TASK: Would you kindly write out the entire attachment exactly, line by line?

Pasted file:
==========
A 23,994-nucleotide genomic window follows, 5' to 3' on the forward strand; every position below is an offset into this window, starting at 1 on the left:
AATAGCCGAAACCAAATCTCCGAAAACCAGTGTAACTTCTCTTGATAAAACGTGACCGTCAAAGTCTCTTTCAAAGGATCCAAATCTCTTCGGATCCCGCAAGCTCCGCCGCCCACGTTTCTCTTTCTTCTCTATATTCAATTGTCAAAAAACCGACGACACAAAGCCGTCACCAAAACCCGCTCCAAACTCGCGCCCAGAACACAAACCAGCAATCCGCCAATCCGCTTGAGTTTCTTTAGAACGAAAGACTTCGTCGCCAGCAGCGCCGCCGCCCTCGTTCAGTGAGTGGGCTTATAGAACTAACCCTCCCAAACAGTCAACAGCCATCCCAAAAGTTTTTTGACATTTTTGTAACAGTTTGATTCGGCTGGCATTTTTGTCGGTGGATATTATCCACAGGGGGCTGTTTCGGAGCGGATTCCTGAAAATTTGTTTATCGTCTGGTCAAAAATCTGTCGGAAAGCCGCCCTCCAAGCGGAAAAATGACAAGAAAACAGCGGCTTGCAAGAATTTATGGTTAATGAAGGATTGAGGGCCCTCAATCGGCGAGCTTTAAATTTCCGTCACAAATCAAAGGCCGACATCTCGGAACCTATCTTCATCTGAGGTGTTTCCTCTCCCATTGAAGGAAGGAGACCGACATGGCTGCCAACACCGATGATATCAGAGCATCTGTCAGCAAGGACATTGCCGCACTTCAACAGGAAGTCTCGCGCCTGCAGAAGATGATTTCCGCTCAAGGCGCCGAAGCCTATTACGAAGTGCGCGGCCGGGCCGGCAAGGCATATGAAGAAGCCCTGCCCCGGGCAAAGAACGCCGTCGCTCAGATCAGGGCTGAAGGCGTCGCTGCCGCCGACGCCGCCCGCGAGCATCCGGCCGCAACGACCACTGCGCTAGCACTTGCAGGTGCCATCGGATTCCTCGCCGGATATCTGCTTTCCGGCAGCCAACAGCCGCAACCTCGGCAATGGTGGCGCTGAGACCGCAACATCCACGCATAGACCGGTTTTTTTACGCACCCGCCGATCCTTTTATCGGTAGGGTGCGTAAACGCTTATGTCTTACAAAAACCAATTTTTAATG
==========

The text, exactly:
A 23,994-nucleotide genomic window follows, 5' to 3' on the forward strand; every position below is an offset into this window, starting at 1 on the left:
AATAGCCGAAACCAAATCTCCGAAAACCAGTGTAACTTCTCTTGATAAAACGTGACCGTCAAAGTCTCTTTCAAAGGATCCAAATCTCTTCGGATCCCGCAAGCTCCGCCGCCCACGTTTCTCTTTCTTCTCTATATTCAATTGTCAAAAAACCGACGACACAAAGCCGTCACCAAAACCCGCTCCAAACTCGCGCCCAGAACACAAACCAGCAATCCGCCAATCCGCTTGAGTTTCTTTAGAACGAAAGACTTCGTCGCCAGCAGCGCCGCCGCCCTCGTTCAGTGAGTGGGCTTATAGAACTAACCCTCCCAAACAGTCAACAGCCATCCCAAAAGTTTTTTGACATTTTTGTAACAGTTTGATTCGGCTGGCATTTTTGTCGGTGGATATTATCCACAGGGGGCTGTTTCGGAGCGGATTCCTGAAAATTTGTTTATCGTCTGGTCAAAAATCTGTCGGAAAGCCGCCCTCCAAGCGGAAAAATGACAAGAAAACAGCGGCTTGCAAGAATTTATGGTTAATGAAGGATTGAGGGCCCTCAATCGGCGAGCTTTAAATTTCCGTCACAAATCAAAGGCCGACATCTCGGAACCTATCTTCATCTGAGGTGTTTCCTCTCCCATTGAAGGAAGGAGACCGACATGGCTGCCAACACCGATGATATCAGAGCATCTGTCAGCAAGGACATTGCCGCACTTCAACAGGAAGTCTCGCGCCTGCAGAAGATGATTTCCGCTCAAGGCGCCGAAGCCTATTACGAAGTGCGCGGCCGGGCCGGCAAGGCATATGAAGAAGCCCTGCCCCGGGCAAAGAACGCCGTCGCTCAGATCAGGGCTGAAGGCGTCGCTGCCGCCGACGCCGCCCGCGAGCATCCGGCCGCAACGACCACTGCGCTAGCACTTGCAGGTGCCATCGGATTCCTCGCCGGATATCTGCTTTCCGGCAGCCAACAGCCGCAACCTCGGCAATGGTGGCGCTGAGACCGCAACATCCACGCATAGACCGGTTTTTTTACGCACCCGCCGATCCTTTTATCGGTAGGGTGCGTAAACGCTTATGTCTTACAAAAACCAATTTTTAATG